Richard J. Daley

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Worth, Illinois

Richard Joseph Daley (May 15, 1902 – December 20, 1976) served for 21 years as the mayor and undisputed Democratic boss of Chicago and is considered by historians to be the "last of the big city bosses." He played a major role in the history of the Democratic Party, especially with his support of John F. Kennedy in 1960 and of Hubert Humphrey in 1968.

Daley was Chicago's third mayor in a row from the working-class, heavily Irish American Bridgeport neighborhood on Chicago's South Side, and he lived there his entire life.

Daley had two bases of power, serving as a Committeeman and Chairman of the Cook County Democratic Central Committee from 1953, and as mayor of Chicago from 1955. He used both positions until his death in 1976 to dominate party and civic affairs. Daley's well-organized Democratic political machine was often accused of political corruption and though many of Daley's subordinates were jailed, Daley was never personally formally accused of corruption.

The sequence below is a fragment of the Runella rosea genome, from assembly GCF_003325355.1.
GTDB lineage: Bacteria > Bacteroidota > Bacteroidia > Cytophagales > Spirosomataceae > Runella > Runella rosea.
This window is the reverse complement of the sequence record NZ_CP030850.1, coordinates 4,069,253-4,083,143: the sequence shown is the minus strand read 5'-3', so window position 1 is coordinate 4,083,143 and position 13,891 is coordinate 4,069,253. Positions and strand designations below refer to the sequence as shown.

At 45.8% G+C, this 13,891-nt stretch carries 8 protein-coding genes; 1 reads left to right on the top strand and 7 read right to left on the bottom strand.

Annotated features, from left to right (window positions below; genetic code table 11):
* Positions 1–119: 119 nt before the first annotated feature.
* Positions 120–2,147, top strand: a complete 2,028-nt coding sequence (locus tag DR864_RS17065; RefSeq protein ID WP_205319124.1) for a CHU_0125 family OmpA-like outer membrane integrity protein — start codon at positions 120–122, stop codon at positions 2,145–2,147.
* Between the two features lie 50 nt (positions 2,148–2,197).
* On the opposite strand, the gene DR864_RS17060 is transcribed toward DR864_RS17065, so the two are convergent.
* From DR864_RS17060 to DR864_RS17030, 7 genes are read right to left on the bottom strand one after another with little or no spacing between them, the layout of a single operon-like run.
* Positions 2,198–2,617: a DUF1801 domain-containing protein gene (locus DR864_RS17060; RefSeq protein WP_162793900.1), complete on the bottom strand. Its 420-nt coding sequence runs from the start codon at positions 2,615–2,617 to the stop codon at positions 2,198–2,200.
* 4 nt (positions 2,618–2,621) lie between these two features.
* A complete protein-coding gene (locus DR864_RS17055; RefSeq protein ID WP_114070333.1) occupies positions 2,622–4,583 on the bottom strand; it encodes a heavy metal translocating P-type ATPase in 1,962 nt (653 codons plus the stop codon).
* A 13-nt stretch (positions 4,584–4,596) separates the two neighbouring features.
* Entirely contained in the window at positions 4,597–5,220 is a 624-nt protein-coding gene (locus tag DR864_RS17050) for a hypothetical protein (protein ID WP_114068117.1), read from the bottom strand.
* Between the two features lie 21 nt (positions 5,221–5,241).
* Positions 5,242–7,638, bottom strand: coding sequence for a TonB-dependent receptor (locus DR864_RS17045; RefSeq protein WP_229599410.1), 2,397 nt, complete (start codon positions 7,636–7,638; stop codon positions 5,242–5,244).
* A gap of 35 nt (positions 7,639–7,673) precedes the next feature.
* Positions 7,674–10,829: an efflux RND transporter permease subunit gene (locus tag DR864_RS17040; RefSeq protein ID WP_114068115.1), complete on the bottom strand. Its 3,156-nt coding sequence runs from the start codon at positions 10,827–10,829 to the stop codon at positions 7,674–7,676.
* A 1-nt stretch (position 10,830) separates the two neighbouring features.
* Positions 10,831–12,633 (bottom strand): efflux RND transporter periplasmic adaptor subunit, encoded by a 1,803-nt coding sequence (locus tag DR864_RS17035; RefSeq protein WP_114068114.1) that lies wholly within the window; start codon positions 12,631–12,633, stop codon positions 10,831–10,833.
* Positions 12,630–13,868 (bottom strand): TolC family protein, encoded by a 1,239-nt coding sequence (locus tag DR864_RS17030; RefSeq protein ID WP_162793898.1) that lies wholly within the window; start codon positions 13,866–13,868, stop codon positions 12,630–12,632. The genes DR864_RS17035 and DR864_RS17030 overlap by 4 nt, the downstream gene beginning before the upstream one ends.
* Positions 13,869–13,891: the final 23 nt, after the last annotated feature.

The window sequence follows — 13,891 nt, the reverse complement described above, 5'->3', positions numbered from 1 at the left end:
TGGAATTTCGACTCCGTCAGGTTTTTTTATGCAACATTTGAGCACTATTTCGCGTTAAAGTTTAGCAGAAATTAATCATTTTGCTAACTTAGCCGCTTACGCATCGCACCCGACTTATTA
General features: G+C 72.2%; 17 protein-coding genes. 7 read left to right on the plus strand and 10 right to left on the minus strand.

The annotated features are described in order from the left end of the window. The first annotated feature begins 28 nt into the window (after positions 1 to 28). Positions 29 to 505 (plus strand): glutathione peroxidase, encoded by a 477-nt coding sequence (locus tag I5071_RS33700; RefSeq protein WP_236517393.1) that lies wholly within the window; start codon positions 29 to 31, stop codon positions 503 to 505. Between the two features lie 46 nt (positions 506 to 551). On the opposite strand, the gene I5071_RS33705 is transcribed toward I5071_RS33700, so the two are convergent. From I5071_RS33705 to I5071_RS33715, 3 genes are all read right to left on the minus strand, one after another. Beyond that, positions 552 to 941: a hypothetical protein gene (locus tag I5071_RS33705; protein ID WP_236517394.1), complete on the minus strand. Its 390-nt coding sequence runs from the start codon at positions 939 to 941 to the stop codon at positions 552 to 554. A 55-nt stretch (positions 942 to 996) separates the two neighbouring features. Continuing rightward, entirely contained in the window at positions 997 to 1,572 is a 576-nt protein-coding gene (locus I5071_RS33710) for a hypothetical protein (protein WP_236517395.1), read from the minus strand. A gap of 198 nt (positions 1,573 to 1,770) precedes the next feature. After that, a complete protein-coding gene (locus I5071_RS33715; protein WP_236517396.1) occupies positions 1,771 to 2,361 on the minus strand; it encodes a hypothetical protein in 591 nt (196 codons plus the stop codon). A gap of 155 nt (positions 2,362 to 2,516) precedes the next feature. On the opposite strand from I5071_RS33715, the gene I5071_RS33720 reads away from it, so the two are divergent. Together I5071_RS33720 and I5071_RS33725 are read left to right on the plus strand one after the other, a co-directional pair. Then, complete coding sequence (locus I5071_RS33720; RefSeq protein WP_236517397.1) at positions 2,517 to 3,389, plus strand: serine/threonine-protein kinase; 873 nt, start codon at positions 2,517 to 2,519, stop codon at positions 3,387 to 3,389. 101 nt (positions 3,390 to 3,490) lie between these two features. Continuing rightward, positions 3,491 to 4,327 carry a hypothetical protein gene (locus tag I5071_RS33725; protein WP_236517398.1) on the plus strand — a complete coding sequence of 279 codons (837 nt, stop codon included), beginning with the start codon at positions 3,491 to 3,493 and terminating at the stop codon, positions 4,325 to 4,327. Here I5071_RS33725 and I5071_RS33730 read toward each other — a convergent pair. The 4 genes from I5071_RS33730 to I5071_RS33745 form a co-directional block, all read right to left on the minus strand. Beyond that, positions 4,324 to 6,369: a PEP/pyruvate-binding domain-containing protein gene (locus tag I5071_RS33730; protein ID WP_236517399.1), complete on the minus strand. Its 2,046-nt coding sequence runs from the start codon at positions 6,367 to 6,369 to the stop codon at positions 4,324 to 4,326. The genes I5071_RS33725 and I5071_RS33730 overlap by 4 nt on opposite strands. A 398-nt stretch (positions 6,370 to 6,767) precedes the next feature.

He is remembered for doing much to avoid the declines that some other "rust belt" cities like Cleveland, Buffalo and Detroit experienced during the same period. He had a strong base of support in Chicago's Irish Catholic community, and he was treated by national politicians such as Lyndon B. Johnson as a preeminent Irish American, with special connections to the Kennedy family.

He is the second longest-serving Chicago mayor in history. Richard M. Daley, his son, is the current and longest-serving mayor of Chicago.[1]

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